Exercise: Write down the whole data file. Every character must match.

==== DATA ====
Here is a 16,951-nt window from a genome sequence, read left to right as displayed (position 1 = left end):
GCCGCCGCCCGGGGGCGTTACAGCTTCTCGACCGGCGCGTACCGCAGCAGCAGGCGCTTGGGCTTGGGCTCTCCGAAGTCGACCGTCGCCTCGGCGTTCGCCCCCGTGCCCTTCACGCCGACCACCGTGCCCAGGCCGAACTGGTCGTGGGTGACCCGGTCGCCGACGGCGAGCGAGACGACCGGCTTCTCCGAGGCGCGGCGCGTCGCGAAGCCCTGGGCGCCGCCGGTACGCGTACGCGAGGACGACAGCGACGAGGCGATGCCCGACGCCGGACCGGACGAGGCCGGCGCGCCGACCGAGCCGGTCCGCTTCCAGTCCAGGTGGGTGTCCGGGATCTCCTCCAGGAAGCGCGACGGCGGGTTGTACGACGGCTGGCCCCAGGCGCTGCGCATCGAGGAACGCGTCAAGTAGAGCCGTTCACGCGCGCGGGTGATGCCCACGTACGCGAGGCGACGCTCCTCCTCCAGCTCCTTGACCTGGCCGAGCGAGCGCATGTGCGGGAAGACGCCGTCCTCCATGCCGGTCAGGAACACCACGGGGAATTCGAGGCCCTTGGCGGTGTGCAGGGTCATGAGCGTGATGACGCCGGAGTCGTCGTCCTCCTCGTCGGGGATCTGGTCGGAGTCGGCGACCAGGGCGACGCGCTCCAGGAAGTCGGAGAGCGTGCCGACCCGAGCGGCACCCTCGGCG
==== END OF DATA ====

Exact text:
Here is a 16,951-nt window from a genome sequence, read left to right as displayed (position 1 = left end):
GCCGCCGCCCGGGGGCGTTACAGCTTCTCGACCGGCGCGTACCGCAGCAGCAGGCGCTTGGGCTTGGGCTCTCCGAAGTCGACCGTCGCCTCGGCGTTCGCCCCCGTGCCCTTCACGCCGACCACCGTGCCCAGGCCGAACTGGTCGTGGGTGACCCGGTCGCCGACGGCGAGCGAGACGACCGGCTTCTCCGAGGCGCGGCGCGTCGCGAAGCCCTGGGCGCCGCCGGTACGCGTACGCGAGGACGACAGCGACGAGGCGATGCCCGACGCCGGACCGGACGAGGCCGGCGCGCCGACCGAGCCGGTCCGCTTCCAGTCCAGGTGGGTGTCCGGGATCTCCTCCAGGAAGCGCGACGGCGGGTTGTACGACGGCTGGCCCCAGGCGCTGCGCATCGAGGAACGCGTCAAGTAGAGCCGTTCACGCGCGCGGGTGATGCCCACGTACGCGAGGCGACGCTCCTCCTCCAGCTCCTTGACCTGGCCGAGCGAGCGCATGTGCGGGAAGACGCCGTCCTCCATGCCGGTCAGGAACACCACGGGGAATTCGAGGCCCTTGGCGGTGTGCAGGGTCATGAGCGTGATGACGCCGGAGTCGTCGTCCTCCTCGTCGGGGATCTGGTCGGAGTCGGCGACCAGGGCGACGCGCTCCAGGAAGTCGGAGAGCGTGCCGACCCGAGCGGCACCCTCGGCG